Gepubliceerd op 26 jan. 2014
In April of 1944, George Stinney Jr., a 14-year-old African American boy from Alcolu, SC was convicted of brutally bludgeoning to White girls to death. He was sent to the electric chair on June 16, 1944. The families of the two girls, Mary Emma Thames, 7, and Betty June Binnicker, 11, believe justice has been served. 70 years later, the family of Stinney wants to re-open case, claiming there is new evidence and the teen did not get a fair trial. USC law professor, Kenneth Gaines, breaks down the case from a legal perspective, looking at the challenges both sides face and examining the role of race.
Gepubliceerd op 2 okt. 2011
The tragic and disturbing history of a young American boy, George Junius Stinney Jr., who was executed in June of 1944 and became the youngest person to be executed in the United States of America. It’s a disgusting event triggered largely by racists since the young boy was a Black American. A group of dedicated attorneys are working diligently to exonerate the boy posthumously.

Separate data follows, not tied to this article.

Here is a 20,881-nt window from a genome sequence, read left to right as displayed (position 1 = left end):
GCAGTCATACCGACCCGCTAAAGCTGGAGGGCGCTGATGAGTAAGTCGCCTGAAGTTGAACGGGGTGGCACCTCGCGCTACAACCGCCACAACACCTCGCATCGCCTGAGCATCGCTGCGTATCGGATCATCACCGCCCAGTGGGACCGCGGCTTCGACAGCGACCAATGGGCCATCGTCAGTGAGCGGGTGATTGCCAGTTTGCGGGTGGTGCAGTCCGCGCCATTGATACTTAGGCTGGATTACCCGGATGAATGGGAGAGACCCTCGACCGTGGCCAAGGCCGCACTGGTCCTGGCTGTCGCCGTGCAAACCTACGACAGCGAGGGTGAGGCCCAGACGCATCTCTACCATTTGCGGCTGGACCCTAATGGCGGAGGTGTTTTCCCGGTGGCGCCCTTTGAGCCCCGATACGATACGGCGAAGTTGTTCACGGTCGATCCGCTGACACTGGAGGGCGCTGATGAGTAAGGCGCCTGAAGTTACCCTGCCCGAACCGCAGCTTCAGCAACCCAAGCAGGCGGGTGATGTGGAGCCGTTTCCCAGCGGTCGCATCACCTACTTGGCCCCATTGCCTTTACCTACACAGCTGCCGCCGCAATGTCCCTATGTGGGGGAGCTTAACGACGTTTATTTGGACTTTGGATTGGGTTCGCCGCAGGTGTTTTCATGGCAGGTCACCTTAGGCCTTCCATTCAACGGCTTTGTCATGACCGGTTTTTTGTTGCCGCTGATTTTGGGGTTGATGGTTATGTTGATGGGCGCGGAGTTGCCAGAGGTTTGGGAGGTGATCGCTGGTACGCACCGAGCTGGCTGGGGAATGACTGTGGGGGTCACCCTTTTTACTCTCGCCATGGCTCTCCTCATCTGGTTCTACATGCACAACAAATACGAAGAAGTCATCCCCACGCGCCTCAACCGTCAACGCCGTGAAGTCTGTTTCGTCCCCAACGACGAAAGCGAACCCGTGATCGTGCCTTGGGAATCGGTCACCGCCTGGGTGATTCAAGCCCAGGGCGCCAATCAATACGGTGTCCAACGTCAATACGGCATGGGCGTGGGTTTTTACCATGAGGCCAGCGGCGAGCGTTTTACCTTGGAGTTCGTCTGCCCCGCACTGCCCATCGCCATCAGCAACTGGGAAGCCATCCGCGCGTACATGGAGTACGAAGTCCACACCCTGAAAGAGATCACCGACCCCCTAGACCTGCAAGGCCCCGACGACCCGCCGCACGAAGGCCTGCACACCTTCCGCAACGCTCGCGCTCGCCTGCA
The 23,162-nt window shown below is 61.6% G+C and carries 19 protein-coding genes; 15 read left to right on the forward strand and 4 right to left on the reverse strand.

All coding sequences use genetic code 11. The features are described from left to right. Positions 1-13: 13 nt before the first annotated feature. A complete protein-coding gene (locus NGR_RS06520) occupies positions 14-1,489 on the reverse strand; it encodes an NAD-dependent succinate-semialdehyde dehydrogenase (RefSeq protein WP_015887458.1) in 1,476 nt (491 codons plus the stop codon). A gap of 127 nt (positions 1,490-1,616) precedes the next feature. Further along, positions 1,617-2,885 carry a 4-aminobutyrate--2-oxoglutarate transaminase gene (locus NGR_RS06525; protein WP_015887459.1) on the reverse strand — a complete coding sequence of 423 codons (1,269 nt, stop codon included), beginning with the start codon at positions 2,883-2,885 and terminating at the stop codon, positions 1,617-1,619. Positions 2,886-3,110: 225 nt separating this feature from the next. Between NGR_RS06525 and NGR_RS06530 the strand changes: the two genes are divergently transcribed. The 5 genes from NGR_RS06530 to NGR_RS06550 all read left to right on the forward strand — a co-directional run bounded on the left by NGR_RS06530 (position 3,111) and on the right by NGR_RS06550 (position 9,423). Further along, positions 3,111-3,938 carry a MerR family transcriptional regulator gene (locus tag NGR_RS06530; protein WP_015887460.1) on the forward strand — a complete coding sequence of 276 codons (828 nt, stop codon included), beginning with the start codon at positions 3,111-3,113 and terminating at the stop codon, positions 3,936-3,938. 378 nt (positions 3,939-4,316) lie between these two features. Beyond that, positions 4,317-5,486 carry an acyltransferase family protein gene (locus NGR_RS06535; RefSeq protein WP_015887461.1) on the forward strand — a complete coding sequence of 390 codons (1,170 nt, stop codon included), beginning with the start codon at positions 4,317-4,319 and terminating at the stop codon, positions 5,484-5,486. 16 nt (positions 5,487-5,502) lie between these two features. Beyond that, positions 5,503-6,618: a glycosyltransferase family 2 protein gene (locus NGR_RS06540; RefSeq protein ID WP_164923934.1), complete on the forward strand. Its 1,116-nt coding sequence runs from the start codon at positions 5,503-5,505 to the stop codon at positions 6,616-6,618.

Gepubliceerd op 26 jan. 2014
The family of George Stinney, the 14-year-old African-American boy executed in 1944, is back in court for a second day in hopes of clearing his name.
Gepubliceerd op 1 mrt. 2014
Robert Ridgeway was a teenager when his father and some of the other men in Alcolu spent hours searching for Betty June and Mary Emma. (Note: This video is not to be used without permission.)
13 George Stinney – P-DASH
Gepubliceerd op 19 dec. 2014
Music video for P-Dash’s song “George Stinney,” which follows the true story events of the youngest person ever put to death in the United States. This music video, which chronicles the fourteen-year-old’s investigation, trial and execution, was shot primarily with a RED Dragon, and two Blackmagic Production Cameras for supporting coverage, over two days on location in Lawrenceville, GA and Newnan, GA. Edited in Adobe Premiere Pro utilizing multi-cam sequencing. Visual effects done in Adobe After Effects. Color graded in DaVinci Resolve. Mastered in 4K UHD.